|Bid||110.00 x 1400|
|Ask||110.75 x 800|
|Day's range||110.08 - 112.62|
|52-week range||96.20 - 113.19|
|PE ratio (TTM)||14.78|
|Earnings date||7 Aug 2018|
|Forward dividend & yield||1.68 (1.60%)|
|1y target est||116.29|
Disney and Comcast are currently locked in a transatlantic bidding war for one of the entertainment industry’s most coveted assets.
While the final chapter of this tale has yet to be told, there are reasons to believe that the House of Mouse will prevail in its bidding war against Comcast.
Netflix Inc.’s stock rebounded from its steepest drop in two years, as investors went past disappointing quarterly earnings to focus on long-term growth. “Long-term fundamental trends remain intact,” RBC Capital Markets’ Mark Mahaney, who recommends buying the shares, wrote in a note to investors. The stock has been volatile in the past when its earnings deviated from forecasts because investors are trading on future potential rather than current earnings.
Netflix says it has room to grow in terms of engagement, which it calculates as median view time. Average view time stats show Netflix still is a small portion of overall video watching time, with Nielsen reporting it only makes up 8 percent. However with more competitive services are entering the field, it may make it hard for Netflix to grow that metric.
While Wall Street remains overwhelmingly positive on Netflix and its role in video streaming globally, the second quarter figures did raise question marks over future growth and six brokerages cut their price targets on the company's shares. "The quarter is a reminder that Netflix's cadence of net adds is not linear, but lumpy in nature," said Justin Patterson, an analyst with Raymond James and Associates in San Francisco, while pointing to the absence of a new hit series as a driver.
Two entertainment giants, Walt Disney (DIS) and Comcast (CMCSA), are fighting over the assets of Twenty-First Century Fox (FOXA). Those assets include a 39% stake in London-based Internet service provider Sky. Fox and Comcast are both looking to acquire a 61% stake in Sky.
An increasing number of companies are planning to launch their streaming service and are fast trying to invade Netflix's space.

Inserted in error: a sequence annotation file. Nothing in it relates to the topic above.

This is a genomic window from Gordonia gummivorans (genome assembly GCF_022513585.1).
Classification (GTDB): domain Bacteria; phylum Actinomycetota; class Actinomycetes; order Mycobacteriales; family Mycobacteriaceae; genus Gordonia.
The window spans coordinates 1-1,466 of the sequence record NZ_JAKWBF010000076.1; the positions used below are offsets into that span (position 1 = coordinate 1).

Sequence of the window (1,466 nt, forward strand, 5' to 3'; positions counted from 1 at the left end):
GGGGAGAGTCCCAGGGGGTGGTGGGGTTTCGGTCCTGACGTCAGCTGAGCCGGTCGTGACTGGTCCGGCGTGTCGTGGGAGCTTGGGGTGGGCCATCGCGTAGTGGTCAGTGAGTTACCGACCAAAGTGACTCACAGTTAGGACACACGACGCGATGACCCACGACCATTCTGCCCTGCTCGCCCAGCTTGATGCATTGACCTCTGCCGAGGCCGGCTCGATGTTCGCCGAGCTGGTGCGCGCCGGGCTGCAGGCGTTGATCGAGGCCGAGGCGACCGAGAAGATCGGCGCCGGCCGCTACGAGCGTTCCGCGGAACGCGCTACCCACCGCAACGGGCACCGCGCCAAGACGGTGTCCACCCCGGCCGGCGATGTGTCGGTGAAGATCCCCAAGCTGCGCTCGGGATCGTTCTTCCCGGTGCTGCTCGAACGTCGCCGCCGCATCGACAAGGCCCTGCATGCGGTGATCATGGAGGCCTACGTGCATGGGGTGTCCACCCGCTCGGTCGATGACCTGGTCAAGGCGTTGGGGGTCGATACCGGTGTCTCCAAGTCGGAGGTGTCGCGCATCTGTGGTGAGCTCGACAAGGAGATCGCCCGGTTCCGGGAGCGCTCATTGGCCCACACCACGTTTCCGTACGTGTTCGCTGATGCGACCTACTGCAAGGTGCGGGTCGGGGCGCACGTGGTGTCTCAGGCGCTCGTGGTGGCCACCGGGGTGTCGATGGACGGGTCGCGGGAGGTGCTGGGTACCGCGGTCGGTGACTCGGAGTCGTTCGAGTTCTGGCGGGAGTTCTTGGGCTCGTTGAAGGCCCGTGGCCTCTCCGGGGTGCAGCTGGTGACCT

The Walt Disney Company (DIS) is set to acquire most of the media and entertainment assets of Twenty-First Century Fox (FOXA). Disney’s half cash and half stock offer values Fox at $71.3 billion, which is better than Comcast’s (CMCSA) all-cash $65 billion proposal made last month just a few weeks before Disney’s bid.
Last month, the board of Twenty-First Century Fox (FOXA) decided to go ahead with the Walt Disney Company’s (DIS) deal to sell most of its media and entertainment assets for $71.3 billion. The move has put rival bidder Comcast (CMCSA) under pressure to either hike its bid or move away from the deal. Disney initially made an all-stock bid of $52.4 billion in December 2017 and then raised its offer to $71.3 billion in cash and stock on June 20.
Netflix missed its subscriber addition projections for the first time in five quarters, leading shares to tumble. The company added about 1 million fewer subscribers than it estimated.
Welcome to the latest episode of the Full-Court Finance podcast from Zacks Investment Research where Associate Stock Strategist Ben Rains dives into the current state of sports betting in the U.S. after daily fantasy sports power FanDuel opened its first sportsbook over the weekend. The conversation then shifts to the continued rise of esports and their importance to media companies after Disney's (DIS) big announcement last week.